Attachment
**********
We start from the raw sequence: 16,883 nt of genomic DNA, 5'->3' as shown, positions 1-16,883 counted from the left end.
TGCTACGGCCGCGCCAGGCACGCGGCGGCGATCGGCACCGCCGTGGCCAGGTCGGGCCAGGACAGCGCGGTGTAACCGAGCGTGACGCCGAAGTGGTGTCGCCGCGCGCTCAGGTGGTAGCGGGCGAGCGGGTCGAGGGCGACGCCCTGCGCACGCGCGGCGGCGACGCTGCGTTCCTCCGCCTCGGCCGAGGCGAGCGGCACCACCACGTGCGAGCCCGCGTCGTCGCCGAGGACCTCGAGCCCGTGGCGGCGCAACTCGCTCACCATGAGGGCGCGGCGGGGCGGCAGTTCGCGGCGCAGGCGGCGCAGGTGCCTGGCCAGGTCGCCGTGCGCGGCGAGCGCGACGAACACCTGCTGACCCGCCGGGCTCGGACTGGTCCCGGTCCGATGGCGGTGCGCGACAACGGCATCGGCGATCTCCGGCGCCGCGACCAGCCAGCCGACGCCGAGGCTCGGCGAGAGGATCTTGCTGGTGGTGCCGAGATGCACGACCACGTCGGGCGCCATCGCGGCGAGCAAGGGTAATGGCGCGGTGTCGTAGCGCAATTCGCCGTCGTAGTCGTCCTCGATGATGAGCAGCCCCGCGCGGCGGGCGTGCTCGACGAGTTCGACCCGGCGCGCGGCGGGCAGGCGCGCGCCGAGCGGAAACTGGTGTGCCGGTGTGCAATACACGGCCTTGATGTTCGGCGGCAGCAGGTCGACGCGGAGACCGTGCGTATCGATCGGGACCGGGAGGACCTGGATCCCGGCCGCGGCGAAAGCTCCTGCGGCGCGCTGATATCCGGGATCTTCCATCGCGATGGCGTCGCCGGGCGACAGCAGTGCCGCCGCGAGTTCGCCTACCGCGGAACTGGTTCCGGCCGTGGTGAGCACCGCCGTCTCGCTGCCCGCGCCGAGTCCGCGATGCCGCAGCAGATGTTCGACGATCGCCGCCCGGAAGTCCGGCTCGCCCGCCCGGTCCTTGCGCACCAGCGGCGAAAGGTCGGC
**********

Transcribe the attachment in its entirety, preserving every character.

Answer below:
We start from the raw sequence: 16,883 nt of genomic DNA, 5'->3' as shown, positions 1-16,883 counted from the left end.
TGCTACGGCCGCGCCAGGCACGCGGCGGCGATCGGCACCGCCGTGGCCAGGTCGGGCCAGGACAGCGCGGTGTAACCGAGCGTGACGCCGAAGTGGTGTCGCCGCGCGCTCAGGTGGTAGCGGGCGAGCGGGTCGAGGGCGACGCCCTGCGCACGCGCGGCGGCGACGCTGCGTTCCTCCGCCTCGGCCGAGGCGAGCGGCACCACCACGTGCGAGCCCGCGTCGTCGCCGAGGACCTCGAGCCCGTGGCGGCGCAACTCGCTCACCATGAGGGCGCGGCGGGGCGGCAGTTCGCGGCGCAGGCGGCGCAGGTGCCTGGCCAGGTCGCCGTGCGCGGCGAGCGCGACGAACACCTGCTGACCCGCCGGGCTCGGACTGGTCCCGGTCCGATGGCGGTGCGCGACAACGGCATCGGCGATCTCCGGCGCCGCGACCAGCCAGCCGACGCCGAGGCTCGGCGAGAGGATCTTGCTGGTGGTGCCGAGATGCACGACCACGTCGGGCGCCATCGCGGCGAGCAAGGGTAATGGCGCGGTGTCGTAGCGCAATTCGCCGTCGTAGTCGTCCTCGATGATGAGCAGCCCCGCGCGGCGGGCGTGCTCGACGAGTTCGACCCGGCGCGCGGCGGGCAGGCGCGCGCCGAGCGGAAACTGGTGTGCCGGTGTGCAATACACGGCCTTGATGTTCGGCGGCAGCAGGTCGACGCGGAGACCGTGCGTATCGATCGGGACCGGGAGGACCTGGATCCCGGCCGCGGCGAAAGCTCCTGCGGCGCGCTGATATCCGGGATCTTCCATCGCGATGGCGTCGCCGGGCGACAGCAGTGCCGCCGCGAGTTCGCCTACCGCGGAACTGGTTCCGGCCGTGGTGAGCACCGCCGTCTCGCTGCCCGCGCCGAGTCCGCGATGCCGCAGCAGATGTTCGACGATCGCCGCCCGGAAGTCCGGCTCGCCCGCCCGGTCCTTGCGCACCAGCGGCGAAAGGTCGGC